Edit by : Hue Gey
Another movement in the Rohingya crisis seems to open up in the next few weeks...the Rohingyas are pushing to go out of Bangaladesh to go back their country under the same critical circumstances they lived in before and stressed them to leave before.
According to The Guardian reported on Wednesday that Bangladeshi plan to evacuate the Rohingyas from their lands and so the paramilitary troops, police, and army have been deployed in southeast Bangladesh’s Cox’s Bazar district, where the Rohingya are staying in the refugee camps, to make final preparations to start sending back the first group of the minority Muslim refugees to Myanmar on Thursday.Though all the warnings from the United Nations with the difficulties of the situation!
The Guardian said it had seen and could verify a video in which a Rohingya leader in Chakmarkul Camp is seen beaten.Adding that the leader was beaten in the office of Bangladeshi camp officials, known as CICs, “with a large stick” when he refused to provide them with a list of Rohingya in his camp on Monday.
“They stepped on my neck, I could not stand it,” Ullah said in the footage. “You can see from my face how I was beaten.”
It also quoted other refugees as saying they were reluctant to go back and afraid of the military presence.
“The army is in every corner of the Jamtoli and Hakimpara camps, checking people and do not allow them to move between camps,” one Rohingya refugee in the Jamtoli camp said.
“People are too afraid to leave their houses or eat. Some left our block at midnight using secret paths for other camps, especially Kutupalong, where there is not so much fear about departure ,” the refugee added.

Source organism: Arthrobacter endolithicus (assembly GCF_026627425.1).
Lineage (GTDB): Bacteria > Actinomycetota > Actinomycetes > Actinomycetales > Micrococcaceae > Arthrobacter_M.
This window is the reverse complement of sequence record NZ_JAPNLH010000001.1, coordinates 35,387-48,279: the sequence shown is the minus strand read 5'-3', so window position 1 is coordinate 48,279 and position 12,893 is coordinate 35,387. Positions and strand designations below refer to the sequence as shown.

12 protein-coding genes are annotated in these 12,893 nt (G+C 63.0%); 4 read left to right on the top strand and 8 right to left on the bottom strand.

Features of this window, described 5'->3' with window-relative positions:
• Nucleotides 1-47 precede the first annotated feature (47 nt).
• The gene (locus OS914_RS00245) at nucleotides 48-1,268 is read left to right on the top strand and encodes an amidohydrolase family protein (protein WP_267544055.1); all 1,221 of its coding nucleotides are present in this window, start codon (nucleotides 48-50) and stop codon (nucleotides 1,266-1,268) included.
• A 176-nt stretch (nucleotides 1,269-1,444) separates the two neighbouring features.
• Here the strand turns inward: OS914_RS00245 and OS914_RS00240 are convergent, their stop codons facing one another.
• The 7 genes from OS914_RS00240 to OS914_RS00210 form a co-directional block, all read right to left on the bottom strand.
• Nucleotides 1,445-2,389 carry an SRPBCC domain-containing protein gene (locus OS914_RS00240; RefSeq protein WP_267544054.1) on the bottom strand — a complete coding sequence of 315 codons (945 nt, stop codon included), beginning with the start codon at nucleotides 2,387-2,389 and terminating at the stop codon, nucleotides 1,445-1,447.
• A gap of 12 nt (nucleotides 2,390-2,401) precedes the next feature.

Myanmar and Bangladesh announced earlier this month that they were going to start implementing a previous repatriation agreement in mid-November.
both countries are refusing the Rohingyas so there's a clear warning for another crisis if Bangs insists to dismiss the Muslim Rohingyas from their refugees camps.
The announcement prompted human rights groups, aid agencies, and many governments to raise concern about safety issues for Rohingya back in Myanmar.
More than 700,000 Rohingya refugees have fled to Bangladesh since last year, when Myanmar’s armed forces, backed by Buddhist extremist mobs, intensified a crackdown that had already been underway against the Muslim community in Myanmar’s Rakhine State.
Thousands of Rohingya Muslims were killed, and others only survived by fleeing to Bangladesh, where they now face potential violence as well.
This is while Bangladesh’s foreign secretary and refugee commissioner have several times offered assurances that they would not send the Rohingya back against their will.
Dozens of Rohingya families, who were placed on a list of 2,200 refugees “approved” for return by Myanmar, told The Guardian that they did not want to return under the current conditions.
source/ the Guardian